Spring is typically one of Tucson's biggest seasons for community events and we love telling you about all the ways you can get out and connect with our community.
We know that so many of the events we look forward to every year are being canceled and postponed to help prevent the spread of COVID-19 in our community and that's left many of us feeling bummed out and helpless.
The good news is there are still ways to help support your favorite events and local organizations if you can't be there in person. So before you run out for another pack of toilet paper, think about supporting your neighbors who make our city vibrant and unique.
Tucson Festival of Books and literacy organizations
The first major Tucson event to be canceled this week was the beloved Tucson Festival of Books after more than a third of presenting authors backed out of the event. Since its start in 2009, the festival has grown to bring together more than 100,000 people with their favorite authors for a weekend-long celebration of books and reading that promotes literacy in the community.
You can also become a Friend of the Festival and make a contribution to help support the festival as it prepares for 2021 here.
The impact that the festival has in Tucson goes beyond the weekend's festivities, though. Funds raised during the festival through donations, sponsorship and exhibitor fees help cover not only the cost of the festival but also to support the work of local literacy organizations. The proceeds from the festival are divided in three ways to support the Reading Seed program, Literacy Connects and the University of Arizona BookStores' literacy outreach programs.
The festival is the largest community supporter for Literacy Connects, an organization with programs for children through adults to improve literacy rates in the community. Last year, Literacy Connects received a total of $740,000 from the festival with $70,000 going to its Reading Seed program which pairs struggling readers in several Tucson elementary schools with volunteer reading coaches who help them build their confidence and fall in love with books and reading. The other $70,000 goes to Literacy Connects' other programs for babies and children and English language acquisition and adult basic literacy classes for adults. Last year, festival funds helped Literacy Connects provide services to 5,402 people, says the organization's executive director Betty Stauffer.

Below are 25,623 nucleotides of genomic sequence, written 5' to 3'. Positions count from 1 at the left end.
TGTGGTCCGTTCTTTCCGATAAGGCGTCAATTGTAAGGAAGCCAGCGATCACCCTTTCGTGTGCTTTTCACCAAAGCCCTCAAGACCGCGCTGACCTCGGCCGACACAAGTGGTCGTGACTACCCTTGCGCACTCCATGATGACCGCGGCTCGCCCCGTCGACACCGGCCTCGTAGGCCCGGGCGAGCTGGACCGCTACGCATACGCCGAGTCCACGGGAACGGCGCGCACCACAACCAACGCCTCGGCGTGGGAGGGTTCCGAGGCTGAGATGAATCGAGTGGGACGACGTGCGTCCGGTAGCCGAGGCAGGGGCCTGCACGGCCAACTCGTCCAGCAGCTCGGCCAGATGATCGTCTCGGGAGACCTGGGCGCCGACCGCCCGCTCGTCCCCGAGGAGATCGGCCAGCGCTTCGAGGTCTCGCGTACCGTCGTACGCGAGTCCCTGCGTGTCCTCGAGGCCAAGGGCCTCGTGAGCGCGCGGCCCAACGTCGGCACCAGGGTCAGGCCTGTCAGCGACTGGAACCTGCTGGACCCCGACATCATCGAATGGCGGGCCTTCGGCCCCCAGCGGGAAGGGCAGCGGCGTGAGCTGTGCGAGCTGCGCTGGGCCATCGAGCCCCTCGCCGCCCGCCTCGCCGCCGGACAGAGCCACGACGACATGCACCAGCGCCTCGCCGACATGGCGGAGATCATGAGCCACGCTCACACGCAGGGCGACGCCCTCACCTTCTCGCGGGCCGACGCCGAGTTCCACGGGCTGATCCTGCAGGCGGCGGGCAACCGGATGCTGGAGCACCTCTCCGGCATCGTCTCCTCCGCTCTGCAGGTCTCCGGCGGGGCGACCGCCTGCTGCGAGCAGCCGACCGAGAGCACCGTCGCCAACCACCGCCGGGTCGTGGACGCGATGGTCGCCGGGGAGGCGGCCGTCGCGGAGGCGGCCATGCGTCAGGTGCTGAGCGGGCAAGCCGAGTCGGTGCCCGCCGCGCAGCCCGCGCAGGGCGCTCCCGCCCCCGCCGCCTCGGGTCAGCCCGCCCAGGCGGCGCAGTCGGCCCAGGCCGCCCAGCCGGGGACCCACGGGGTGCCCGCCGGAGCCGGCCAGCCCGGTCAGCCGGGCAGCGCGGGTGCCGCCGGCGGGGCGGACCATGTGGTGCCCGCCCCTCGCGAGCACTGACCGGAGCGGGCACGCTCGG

"Literacy Connects is totally a community-based and community-supported organization. We don't get any federal or state money. So we're able to do as much as the generosity of the community supports," Stauffer says. "Our hope is that given the loss of the festival, that the community will rally and people will send in another donation (or if they've never donated before their first donation) and be able to support some of these kids and adults that our programs make such a difference for."
Direct donations can be made to Literacy Connects online here.
Bookmans is also hosting Second Chance Book Fest events this weekend with author appearances, book signings, and storytelling and they are donating 10 percent of their weekend sales to Literacy Connects. The event schedule is:
Friday, March 13 from 5-7 p.m. at Bookmans Midtown, 3330 E. Speedway
Saturday, March 14 from noon to 3 p.m. at Bookmans East, 6230 E. Speedway
Sunday, March 15 from noon to 2 p.m. at Bookmans Northwest, 3733 W. Ina
The UA BookStores, the official bookseller for the Tucson Festival of Books, is also having a big sale until Sunday in-store and online with 25 percent off all in-stock books. Go here for more information.